After astonishing smart home users (including us) with smart, touch-sensitive light panels, Nanoleaf has launched a “Essentials” line of more traditional smart lighting products, including an A19 color light bulb. Like most Nanoleaf stuff, the Essentials A19 comes with a few twists, including its trippy, 120-sided design and support for Thread, an IP-based Internet of Things (IoT) protocol supported by Apple, Google and Samsung SmartThings.
Thread is a low-power, high-reliability, security-focused protocol that has been running for more than six years, but is backed by only a handful of products, which means its potential has not yet been fully realized. The same could be said for the Nanoleaf Essentials A19 bulb, which boasts some interesting features – including the ability to sync with music, Mac and PC monitors and Nanoleaf’s own Shapes light panels – which are not yet ready for prime time. Another wrinkle is that the most advanced features of the bulb are based on a Thread border router – a device that acts as a bridge between a Thread network and another network, such as Wi-Fi – and, for now, there is only one Consumer model: $ 99 Apple HomePod Mini.
This review is part of TechHive’s coverage of the best smart light bulbs, where you’ll find reviews of competing products, plus a buyer’s guide with features you should consider when buying this category.
However, the $ 20 Essentials A19 is a compelling smart bulb, which, with its unique design, easy setup, and compatibility with Apple HomeKit and Google Assistant. And if you’re not ready to invest in a HomePod Mini, you can control the bulb via Bluetooth.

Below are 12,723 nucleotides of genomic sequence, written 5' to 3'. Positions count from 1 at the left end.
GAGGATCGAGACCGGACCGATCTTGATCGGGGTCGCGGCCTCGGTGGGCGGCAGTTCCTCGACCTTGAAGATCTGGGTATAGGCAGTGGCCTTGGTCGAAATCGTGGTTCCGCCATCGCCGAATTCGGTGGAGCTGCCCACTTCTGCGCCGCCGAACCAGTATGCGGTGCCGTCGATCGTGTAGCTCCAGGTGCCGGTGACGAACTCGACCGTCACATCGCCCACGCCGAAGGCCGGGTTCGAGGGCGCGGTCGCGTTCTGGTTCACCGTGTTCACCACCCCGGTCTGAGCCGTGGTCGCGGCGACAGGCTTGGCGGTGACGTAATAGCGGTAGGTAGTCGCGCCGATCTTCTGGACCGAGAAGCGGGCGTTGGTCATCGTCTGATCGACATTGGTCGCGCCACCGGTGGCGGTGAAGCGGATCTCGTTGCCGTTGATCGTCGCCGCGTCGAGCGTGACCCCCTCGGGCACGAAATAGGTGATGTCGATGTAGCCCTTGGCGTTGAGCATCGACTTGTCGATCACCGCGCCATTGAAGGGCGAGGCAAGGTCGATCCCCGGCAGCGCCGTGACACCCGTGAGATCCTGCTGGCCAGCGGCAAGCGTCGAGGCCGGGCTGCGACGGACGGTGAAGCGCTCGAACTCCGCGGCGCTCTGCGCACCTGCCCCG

So far, there are only two products in Nanoleaf’s Essentials line: the A19 bulb we are examining and a $ 50 smart LED strip. A promotional image from Nanoleaf describes a variety of other interesting lights, including BR30 bulbs, decorative candle bulbs and GU10 and / or GU24 bulbs, but the A19 and the lighting strip are the only two products that have been officially announced.
The most attractive thing about the Nanoleaf Essentials A19 bulb is its elegant, 120-sided shape, also known as rhombicosidodecahedron (yes, that means nine syllables). Functionally speaking, however, the A19 is a typical bulb with an E26 base that will fit into a standard light socket.
Rated to last up to 25,000 hours, the Essentials A19 bulb is adjustable from a warm 2,700 Kelvin, similar to a bedroom incandescent bulb, to a cool 6,500 K, which is closer to daylight on a foggy day. The bulb can also throw up to 12 million colors, which you can choose from a circular palate in the Nanoleaf app. Capable of emitting up to 1,100 lumens of brightness (roughly equivalent to a 60-watt incandescent bulb), the A19 had no problem lighting my bedroom and would serve just as well in lighting an office or other workspace.
Commissioning the Nanoleaf Essentials A19 was easy. Using the Apple Home app, I just scanned the QR code from the bulb; the Home app quickly added the bulb to my collection of HomeKit devices and that was it. (Want to learn more about the HomeKit? Read this story.) If you prefer Google, you can use the Google Home app to add the bulb to smart devices controlled by the wizard.
You don’t need an Apple HomePod Mini to start using the light bulb; if you want, you can simply control it via Bluetooth. However, the Bluetooth control of the bulb involves some pretty significant limitations, starting with the fact that you’ll need to be in the same room (or reasonably close by, as it is at about 33 feet) to connect to the bulb. You will still be able to add A19 to scenes and programs, but if your phone is out of range, the scenes will not be applied and the programming will not be able to trigger.